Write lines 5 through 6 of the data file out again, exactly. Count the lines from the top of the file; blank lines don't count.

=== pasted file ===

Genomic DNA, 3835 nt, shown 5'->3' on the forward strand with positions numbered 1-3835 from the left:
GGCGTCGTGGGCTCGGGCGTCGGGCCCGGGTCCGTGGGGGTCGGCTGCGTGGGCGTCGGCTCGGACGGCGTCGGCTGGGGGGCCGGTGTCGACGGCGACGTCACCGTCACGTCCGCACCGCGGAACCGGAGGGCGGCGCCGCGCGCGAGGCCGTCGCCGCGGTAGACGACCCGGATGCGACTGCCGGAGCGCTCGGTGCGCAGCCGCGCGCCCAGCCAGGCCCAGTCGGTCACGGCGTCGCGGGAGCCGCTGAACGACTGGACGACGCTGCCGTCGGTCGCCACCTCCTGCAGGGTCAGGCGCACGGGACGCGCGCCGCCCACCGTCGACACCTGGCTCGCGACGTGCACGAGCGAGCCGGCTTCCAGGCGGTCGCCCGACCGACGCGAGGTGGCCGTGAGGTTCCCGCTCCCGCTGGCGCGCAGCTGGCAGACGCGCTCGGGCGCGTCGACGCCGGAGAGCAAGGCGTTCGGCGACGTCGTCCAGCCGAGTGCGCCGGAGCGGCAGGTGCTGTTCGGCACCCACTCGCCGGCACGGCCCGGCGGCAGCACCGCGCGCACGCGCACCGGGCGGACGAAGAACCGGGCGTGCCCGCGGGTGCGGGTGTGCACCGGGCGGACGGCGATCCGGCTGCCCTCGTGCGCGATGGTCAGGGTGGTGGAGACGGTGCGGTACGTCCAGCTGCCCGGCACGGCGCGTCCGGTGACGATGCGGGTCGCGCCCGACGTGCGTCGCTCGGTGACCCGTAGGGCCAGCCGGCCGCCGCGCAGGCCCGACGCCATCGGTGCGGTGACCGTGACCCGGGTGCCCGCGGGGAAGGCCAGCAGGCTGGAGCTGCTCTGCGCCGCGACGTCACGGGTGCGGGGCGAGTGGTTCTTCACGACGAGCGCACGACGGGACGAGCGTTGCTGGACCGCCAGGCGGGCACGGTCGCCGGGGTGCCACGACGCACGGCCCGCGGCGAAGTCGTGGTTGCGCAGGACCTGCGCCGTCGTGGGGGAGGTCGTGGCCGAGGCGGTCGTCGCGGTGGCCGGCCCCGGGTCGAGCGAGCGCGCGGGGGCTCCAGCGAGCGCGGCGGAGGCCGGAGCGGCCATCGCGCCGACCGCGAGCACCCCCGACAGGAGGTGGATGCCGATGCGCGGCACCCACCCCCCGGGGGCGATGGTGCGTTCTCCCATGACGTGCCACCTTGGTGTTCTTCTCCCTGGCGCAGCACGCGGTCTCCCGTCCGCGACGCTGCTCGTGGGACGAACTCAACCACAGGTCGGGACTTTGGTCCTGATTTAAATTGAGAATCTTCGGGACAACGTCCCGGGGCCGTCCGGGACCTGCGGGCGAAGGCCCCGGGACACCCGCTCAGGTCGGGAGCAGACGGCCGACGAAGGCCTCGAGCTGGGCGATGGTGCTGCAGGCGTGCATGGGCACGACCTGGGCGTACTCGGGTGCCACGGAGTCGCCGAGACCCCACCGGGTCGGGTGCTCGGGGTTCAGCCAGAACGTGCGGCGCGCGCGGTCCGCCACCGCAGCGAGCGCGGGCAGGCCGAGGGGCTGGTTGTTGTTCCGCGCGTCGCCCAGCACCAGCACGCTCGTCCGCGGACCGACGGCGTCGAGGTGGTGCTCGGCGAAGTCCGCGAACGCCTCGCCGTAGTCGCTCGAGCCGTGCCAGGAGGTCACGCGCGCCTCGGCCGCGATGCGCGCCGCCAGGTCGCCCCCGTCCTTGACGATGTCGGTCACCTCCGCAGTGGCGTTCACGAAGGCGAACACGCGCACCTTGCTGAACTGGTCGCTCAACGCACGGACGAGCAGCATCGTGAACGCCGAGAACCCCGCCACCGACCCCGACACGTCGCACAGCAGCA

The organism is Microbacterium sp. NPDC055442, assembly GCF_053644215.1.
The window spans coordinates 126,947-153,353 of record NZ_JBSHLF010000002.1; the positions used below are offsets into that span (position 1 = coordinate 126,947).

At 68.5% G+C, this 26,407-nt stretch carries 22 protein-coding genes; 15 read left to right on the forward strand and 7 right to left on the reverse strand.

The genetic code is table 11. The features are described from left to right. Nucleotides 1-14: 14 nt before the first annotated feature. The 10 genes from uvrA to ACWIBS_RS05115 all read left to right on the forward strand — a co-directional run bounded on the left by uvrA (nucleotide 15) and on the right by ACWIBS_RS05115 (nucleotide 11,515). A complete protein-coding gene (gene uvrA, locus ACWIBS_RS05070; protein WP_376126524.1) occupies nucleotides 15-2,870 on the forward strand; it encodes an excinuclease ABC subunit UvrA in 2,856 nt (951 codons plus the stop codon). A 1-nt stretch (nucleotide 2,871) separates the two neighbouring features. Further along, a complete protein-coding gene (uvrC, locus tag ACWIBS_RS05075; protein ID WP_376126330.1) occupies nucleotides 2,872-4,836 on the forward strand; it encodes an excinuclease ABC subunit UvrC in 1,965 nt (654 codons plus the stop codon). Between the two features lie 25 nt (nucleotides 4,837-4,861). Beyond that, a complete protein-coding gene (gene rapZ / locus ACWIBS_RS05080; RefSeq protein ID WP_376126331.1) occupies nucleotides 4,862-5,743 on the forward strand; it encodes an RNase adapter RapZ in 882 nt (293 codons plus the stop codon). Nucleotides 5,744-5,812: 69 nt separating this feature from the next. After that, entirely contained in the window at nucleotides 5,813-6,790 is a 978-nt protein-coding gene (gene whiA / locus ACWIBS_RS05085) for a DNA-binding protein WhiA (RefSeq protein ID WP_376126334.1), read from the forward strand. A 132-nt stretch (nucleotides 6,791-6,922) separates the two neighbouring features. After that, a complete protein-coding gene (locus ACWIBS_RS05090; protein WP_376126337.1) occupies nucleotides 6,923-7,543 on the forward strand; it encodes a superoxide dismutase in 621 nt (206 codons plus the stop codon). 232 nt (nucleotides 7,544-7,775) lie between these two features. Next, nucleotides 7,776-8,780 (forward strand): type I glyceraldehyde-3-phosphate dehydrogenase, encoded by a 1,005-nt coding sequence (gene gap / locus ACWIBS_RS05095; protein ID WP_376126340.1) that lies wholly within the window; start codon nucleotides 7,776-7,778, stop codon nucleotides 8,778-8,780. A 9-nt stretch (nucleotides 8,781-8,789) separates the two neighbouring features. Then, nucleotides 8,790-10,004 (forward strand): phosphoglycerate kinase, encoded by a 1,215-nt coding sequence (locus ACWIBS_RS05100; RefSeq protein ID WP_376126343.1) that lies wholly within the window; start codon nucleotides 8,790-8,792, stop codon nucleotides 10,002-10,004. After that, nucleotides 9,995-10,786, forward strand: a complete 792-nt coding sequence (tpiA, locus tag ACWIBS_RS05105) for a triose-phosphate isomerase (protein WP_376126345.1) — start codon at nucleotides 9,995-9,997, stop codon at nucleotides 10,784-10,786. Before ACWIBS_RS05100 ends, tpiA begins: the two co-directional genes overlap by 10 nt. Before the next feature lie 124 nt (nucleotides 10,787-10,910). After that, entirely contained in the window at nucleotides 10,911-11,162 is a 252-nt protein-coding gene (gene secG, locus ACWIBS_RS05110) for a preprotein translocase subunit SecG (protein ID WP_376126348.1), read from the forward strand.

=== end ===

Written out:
At 68.5% G+C, this 26,407-nt stretch carries 22 protein-coding genes; 15 read left to right on the forward strand and 7 right to left on the reverse strand.

The genetic code is table 11. The features are described from left to right. Nucleotides 1-14: 14 nt before the first annotated feature. The 10 genes from uvrA to ACWIBS_RS05115 all read left to right on the forward strand — a co-directional run bounded on the left by uvrA (nucleotide 15) and on the right by ACWIBS_RS05115 (nucleotide 11,515). A complete protein-coding gene (gene uvrA, locus ACWIBS_RS05070; protein WP_376126524.1) occupies nucleotides 15-2,870 on the forward strand; it encodes an excinuclease ABC subunit UvrA in 2,856 nt (951 codons plus the stop codon). A 1-nt stretch (nucleotide 2,871) separates the two neighbouring features. Further along, a complete protein-coding gene (uvrC, locus tag ACWIBS_RS05075; protein ID WP_376126330.1) occupies nucleotides 2,872-4,836 on the forward strand; it encodes an excinuclease ABC subunit UvrC in 1,965 nt (654 codons plus the stop codon). Between the two features lie 25 nt (nucleotides 4,837-4,861). Beyond that, a complete protein-coding gene (gene rapZ / locus ACWIBS_RS05080; RefSeq protein ID WP_376126331.1) occupies nucleotides 4,862-5,743 on the forward strand; it encodes an RNase adapter RapZ in 882 nt (293 codons plus the stop codon). Nucleotides 5,744-5,812: 69 nt separating this feature from the next. After that, entirely contained in the window at nucleotides 5,813-6,790 is a 978-nt protein-coding gene (gene whiA / locus ACWIBS_RS05085) for a DNA-binding protein WhiA (RefSeq protein ID WP_376126334.1), read from the forward strand. A 132-nt stretch (nucleotides 6,791-6,922) separates the two neighbouring features. After that, a complete protein-coding gene (locus ACWIBS_RS05090; protein WP_376126337.1) occupies nucleotides 6,923-7,543 on the forward strand; it encodes a superoxide dismutase in 621 nt (206 codons plus the stop codon). 232 nt (nucleotides 7,544-7,775) lie between these two features. Next, nucleotides 7,776-8,780 (forward strand): type I glyceraldehyde-3-phosphate dehydrogenase, encoded by a 1,005-nt coding sequence (gene gap / locus ACWIBS_RS05095; protein ID WP_376126340.1) that lies wholly within the window; start codon nucleotides 7,776-7,778, stop codon nucleotides 8,778-8,780. A 9-nt stretch (nucleotides 8,781-8,789) separates the two neighbouring features. Then, nucleotides 8,790-10,004 (forward strand): phosphoglycerate kinase, encoded by a 1,215-nt coding sequence (locus ACWIBS_RS05100; RefSeq protein ID WP_376126343.1) that lies wholly within the window; start codon nucleotides 8,790-8,792, stop codon nucleotides 10,002-10,004. After that, nucleotides 9,995-10,786, forward strand: a complete 792-nt coding sequence (tpiA, locus tag ACWIBS_RS05105) for a triose-phosphate isomerase (protein WP_376126345.1) — start codon at nucleotides 9,995-9,997, stop codon at nucleotides 10,784-10,786. Before ACWIBS_RS05100 ends, tpiA begins: the two co-directional genes overlap by 10 nt. Before the next feature lie 124 nt (nucleotides 10,787-10,910). After that, entirely contained in the window at nucleotides 10,911-11,162 is a 252-nt protein-coding gene (gene secG, locus ACWIBS_RS05110) for a preprotein translocase subunit SecG (protein ID WP_376126348.1), read from the forward strand.